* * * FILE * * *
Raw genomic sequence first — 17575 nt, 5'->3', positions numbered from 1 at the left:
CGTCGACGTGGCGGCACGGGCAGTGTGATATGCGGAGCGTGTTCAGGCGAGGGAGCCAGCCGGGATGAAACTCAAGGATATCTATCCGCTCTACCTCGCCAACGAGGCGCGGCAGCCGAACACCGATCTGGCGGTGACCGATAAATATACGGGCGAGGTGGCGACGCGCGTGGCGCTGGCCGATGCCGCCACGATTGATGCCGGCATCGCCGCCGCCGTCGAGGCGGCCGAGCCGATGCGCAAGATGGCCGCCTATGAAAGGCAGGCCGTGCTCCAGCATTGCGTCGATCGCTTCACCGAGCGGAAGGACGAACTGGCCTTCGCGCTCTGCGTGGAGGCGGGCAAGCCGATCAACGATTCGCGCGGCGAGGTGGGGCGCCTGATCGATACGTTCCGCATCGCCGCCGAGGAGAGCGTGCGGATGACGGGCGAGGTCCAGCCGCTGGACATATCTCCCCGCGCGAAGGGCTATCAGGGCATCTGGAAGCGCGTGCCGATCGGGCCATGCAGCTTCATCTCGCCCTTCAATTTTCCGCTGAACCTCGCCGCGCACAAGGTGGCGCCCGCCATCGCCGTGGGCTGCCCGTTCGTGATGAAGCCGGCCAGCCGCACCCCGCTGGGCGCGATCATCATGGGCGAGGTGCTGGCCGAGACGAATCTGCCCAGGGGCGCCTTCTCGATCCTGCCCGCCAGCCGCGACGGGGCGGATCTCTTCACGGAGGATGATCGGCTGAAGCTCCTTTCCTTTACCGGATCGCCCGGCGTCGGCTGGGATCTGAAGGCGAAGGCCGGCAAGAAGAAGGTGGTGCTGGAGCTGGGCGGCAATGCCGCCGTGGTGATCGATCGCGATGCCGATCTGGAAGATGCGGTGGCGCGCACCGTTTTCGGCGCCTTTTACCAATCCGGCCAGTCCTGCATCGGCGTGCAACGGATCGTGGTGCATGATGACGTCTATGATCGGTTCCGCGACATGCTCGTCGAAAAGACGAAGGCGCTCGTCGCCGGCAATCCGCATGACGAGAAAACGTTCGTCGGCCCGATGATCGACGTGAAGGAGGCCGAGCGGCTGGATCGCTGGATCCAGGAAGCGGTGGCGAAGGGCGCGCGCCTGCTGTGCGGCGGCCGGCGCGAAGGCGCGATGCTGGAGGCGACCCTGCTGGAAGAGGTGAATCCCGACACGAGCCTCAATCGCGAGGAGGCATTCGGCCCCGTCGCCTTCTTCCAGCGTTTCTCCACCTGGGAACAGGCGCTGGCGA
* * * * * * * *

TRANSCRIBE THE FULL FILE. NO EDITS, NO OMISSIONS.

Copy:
Raw genomic sequence first — 17575 nt, 5'->3', positions numbered from 1 at the left:
CGTCGACGTGGCGGCACGGGCAGTGTGATATGCGGAGCGTGTTCAGGCGAGGGAGCCAGCCGGGATGAAACTCAAGGATATCTATCCGCTCTACCTCGCCAACGAGGCGCGGCAGCCGAACACCGATCTGGCGGTGACCGATAAATATACGGGCGAGGTGGCGACGCGCGTGGCGCTGGCCGATGCCGCCACGATTGATGCCGGCATCGCCGCCGCCGTCGAGGCGGCCGAGCCGATGCGCAAGATGGCCGCCTATGAAAGGCAGGCCGTGCTCCAGCATTGCGTCGATCGCTTCACCGAGCGGAAGGACGAACTGGCCTTCGCGCTCTGCGTGGAGGCGGGCAAGCCGATCAACGATTCGCGCGGCGAGGTGGGGCGCCTGATCGATACGTTCCGCATCGCCGCCGAGGAGAGCGTGCGGATGACGGGCGAGGTCCAGCCGCTGGACATATCTCCCCGCGCGAAGGGCTATCAGGGCATCTGGAAGCGCGTGCCGATCGGGCCATGCAGCTTCATCTCGCCCTTCAATTTTCCGCTGAACCTCGCCGCGCACAAGGTGGCGCCCGCCATCGCCGTGGGCTGCCCGTTCGTGATGAAGCCGGCCAGCCGCACCCCGCTGGGCGCGATCATCATGGGCGAGGTGCTGGCCGAGACGAATCTGCCCAGGGGCGCCTTCTCGATCCTGCCCGCCAGCCGCGACGGGGCGGATCTCTTCACGGAGGATGATCGGCTGAAGCTCCTTTCCTTTACCGGATCGCCCGGCGTCGGCTGGGATCTGAAGGCGAAGGCCGGCAAGAAGAAGGTGGTGCTGGAGCTGGGCGGCAATGCCGCCGTGGTGATCGATCGCGATGCCGATCTGGAAGATGCGGTGGCGCGCACCGTTTTCGGCGCCTTTTACCAATCCGGCCAGTCCTGCATCGGCGTGCAACGGATCGTGGTGCATGATGACGTCTATGATCGGTTCCGCGACATGCTCGTCGAAAAGACGAAGGCGCTCGTCGCCGGCAATCCGCATGACGAGAAAACGTTCGTCGGCCCGATGATCGACGTGAAGGAGGCCGAGCGGCTGGATCGCTGGATCCAGGAAGCGGTGGCGAAGGGCGCGCGCCTGCTGTGCGGCGGCCGGCGCGAAGGCGCGATGCTGGAGGCGACCCTGCTGGAAGAGGTGAATCCCGACACGAGCCTCAATCGCGAGGAGGCATTCGGCCCCGTCGCCTTCTTCCAGCGTTTCTCCACCTGGGAACAGGCGCTGGCGA